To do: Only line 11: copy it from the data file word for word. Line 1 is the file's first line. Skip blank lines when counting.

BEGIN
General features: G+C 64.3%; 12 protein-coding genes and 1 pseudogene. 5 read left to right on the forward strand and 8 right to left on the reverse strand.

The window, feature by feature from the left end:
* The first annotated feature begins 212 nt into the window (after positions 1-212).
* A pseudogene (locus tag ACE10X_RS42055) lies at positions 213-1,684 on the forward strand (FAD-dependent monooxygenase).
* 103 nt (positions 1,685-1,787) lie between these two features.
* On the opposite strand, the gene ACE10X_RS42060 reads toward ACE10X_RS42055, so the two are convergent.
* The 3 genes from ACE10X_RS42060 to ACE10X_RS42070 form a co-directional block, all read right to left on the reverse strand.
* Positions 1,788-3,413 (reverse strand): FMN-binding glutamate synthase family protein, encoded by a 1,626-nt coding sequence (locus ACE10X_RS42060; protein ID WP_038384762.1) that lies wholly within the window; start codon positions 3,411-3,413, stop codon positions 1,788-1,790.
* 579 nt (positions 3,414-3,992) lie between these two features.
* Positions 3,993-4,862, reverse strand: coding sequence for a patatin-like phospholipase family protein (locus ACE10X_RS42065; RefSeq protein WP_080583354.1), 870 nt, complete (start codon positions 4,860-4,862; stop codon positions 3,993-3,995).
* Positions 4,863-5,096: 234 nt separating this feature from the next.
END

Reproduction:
* Positions 4,863-5,096: 234 nt separating this feature from the next.